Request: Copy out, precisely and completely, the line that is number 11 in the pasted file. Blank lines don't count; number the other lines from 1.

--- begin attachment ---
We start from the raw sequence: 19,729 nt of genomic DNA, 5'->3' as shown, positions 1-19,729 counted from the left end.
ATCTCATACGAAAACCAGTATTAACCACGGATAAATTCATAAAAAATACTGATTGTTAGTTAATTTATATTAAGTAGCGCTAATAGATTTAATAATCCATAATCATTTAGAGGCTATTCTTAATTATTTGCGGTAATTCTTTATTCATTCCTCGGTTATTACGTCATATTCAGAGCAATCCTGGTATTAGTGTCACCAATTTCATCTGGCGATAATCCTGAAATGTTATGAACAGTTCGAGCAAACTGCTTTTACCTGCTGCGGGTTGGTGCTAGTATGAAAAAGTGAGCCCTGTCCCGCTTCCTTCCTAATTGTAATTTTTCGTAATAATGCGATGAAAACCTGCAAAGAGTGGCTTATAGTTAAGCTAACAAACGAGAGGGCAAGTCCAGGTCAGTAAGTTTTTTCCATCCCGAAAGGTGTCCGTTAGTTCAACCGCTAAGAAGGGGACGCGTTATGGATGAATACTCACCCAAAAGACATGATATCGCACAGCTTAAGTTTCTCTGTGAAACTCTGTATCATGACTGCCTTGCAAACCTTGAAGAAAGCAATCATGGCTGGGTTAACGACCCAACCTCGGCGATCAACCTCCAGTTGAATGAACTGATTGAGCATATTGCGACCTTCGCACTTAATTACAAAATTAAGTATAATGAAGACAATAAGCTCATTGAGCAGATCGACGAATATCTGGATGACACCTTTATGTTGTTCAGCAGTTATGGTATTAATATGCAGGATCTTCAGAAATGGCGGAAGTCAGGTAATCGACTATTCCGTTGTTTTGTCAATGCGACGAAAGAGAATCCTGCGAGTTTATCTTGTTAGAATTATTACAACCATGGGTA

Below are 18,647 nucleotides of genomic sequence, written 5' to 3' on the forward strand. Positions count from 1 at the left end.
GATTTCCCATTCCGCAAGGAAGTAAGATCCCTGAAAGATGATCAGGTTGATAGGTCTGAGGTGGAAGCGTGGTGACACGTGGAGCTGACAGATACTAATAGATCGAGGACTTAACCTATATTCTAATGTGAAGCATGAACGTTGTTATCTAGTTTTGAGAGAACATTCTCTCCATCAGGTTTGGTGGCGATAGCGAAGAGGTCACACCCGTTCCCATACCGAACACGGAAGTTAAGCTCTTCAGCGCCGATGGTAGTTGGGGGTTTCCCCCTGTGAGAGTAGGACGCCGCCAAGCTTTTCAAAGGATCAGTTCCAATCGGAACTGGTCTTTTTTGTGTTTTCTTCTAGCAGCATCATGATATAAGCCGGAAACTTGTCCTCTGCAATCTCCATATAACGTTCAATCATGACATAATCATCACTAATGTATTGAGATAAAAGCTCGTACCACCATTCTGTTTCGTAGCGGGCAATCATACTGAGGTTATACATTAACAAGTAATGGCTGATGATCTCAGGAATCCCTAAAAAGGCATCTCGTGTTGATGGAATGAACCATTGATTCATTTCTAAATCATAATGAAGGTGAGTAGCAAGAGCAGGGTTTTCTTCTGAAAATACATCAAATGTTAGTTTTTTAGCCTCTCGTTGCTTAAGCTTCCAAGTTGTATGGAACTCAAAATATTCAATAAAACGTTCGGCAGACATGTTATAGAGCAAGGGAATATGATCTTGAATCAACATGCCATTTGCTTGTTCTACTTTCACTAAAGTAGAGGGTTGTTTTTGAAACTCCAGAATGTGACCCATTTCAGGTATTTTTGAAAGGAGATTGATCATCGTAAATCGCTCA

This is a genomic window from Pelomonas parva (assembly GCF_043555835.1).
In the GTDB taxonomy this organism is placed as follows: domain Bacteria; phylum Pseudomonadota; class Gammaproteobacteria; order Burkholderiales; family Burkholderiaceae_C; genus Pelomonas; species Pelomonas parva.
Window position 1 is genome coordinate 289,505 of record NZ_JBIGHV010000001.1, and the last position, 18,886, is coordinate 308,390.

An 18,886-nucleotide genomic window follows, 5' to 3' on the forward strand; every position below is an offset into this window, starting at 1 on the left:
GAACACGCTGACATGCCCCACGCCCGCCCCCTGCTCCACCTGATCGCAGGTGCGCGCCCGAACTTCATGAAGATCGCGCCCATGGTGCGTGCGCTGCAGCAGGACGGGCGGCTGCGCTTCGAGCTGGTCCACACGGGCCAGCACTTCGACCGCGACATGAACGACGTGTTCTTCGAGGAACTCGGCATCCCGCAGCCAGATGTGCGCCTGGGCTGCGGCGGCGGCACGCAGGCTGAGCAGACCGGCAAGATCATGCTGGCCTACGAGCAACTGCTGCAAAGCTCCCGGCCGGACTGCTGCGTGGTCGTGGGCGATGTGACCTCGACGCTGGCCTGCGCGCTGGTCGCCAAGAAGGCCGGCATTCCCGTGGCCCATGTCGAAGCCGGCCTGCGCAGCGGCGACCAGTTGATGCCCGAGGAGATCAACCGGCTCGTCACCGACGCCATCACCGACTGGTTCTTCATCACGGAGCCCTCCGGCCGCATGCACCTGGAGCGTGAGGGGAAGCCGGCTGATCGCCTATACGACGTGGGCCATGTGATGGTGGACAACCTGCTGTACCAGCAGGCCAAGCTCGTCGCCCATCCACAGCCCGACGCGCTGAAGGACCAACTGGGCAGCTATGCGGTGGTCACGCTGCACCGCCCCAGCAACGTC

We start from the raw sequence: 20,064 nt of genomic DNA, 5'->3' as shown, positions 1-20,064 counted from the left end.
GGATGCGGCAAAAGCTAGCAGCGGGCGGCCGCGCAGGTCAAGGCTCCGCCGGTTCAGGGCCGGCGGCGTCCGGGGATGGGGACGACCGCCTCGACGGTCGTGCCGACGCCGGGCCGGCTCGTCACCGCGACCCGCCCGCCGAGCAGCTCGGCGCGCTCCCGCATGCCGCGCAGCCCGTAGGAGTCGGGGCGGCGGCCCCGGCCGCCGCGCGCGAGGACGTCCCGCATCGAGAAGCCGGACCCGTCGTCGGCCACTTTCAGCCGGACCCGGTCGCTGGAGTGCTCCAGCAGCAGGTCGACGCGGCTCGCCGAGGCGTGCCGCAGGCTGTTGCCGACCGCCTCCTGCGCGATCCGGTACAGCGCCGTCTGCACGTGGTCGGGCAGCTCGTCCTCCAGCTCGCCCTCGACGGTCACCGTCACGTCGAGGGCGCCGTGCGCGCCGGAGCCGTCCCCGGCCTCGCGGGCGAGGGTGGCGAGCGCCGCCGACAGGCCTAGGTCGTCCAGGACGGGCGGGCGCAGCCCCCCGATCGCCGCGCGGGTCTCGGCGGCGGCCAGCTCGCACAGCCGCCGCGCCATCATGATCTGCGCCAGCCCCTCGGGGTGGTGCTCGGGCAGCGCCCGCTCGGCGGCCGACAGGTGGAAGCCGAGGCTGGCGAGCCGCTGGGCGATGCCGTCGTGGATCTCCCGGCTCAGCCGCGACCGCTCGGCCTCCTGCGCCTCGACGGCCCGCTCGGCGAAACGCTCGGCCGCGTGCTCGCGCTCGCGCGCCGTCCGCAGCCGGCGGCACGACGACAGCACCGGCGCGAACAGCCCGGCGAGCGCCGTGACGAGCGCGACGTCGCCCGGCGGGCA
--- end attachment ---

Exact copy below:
GGATGCGGCAAAAGCTAGCAGCGGGCGGCCGCGCAGGTCAAGGCTCCGCCGGTTCAGGGCCGGCGGCGTCCGGGGATGGGGACGACCGCCTCGACGGTCGTGCCGACGCCGGGCCGGCTCGTCACCGCGACCCGCCCGCCGAGCAGCTCGGCGCGCTCCCGCATGCCGCGCAGCCCGTAGGAGTCGGGGCGGCGGCCCCGGCCGCCGCGCGCGAGGACGTCCCGCATCGAGAAGCCGGACCCGTCGTCGGCCACTTTCAGCCGGACCCGGTCGCTGGAGTGCTCCAGCAGCAGGTCGACGCGGCTCGCCGAGGCGTGCCGCAGGCTGTTGCCGACCGCCTCCTGCGCGATCCGGTACAGCGCCGTCTGCACGTGGTCGGGCAGCTCGTCCTCCAGCTCGCCCTCGACGGTCACCGTCACGTCGAGGGCGCCGTGCGCGCCGGAGCCGTCCCCGGCCTCGCGGGCGAGGGTGGCGAGCGCCGCCGACAGGCCTAGGTCGTCCAGGACGGGCGGGCGCAGCCCCCCGATCGCCGCGCGGGTCTCGGCGGCGGCCAGCTCGCACAGCCGCCGCGCCATCATGATCTGCGCCAGCCCCTCGGGGTGGTGCTCGGGCAGCGCCCGCTCGGCGGCCGACAGGTGGAAGCCGAGGCTGGCGAGCCGCTGGGCGATGCCGTCGTGGATCTCCCGGCTCAGCCGCGACCGCTCGGCCTCCTGCGCCTCGACGGCCCGCTCGGCGAAACGCTCGGCCGCGTGCTCGCGCTCGCGCGCCGTCCGCAGCCGGCGGCACGACGACAGCACCGGCGCGAACAGCCCGGCGAGCGCCGTGACGAGCGCGACGTCGCCCGGCGGGCA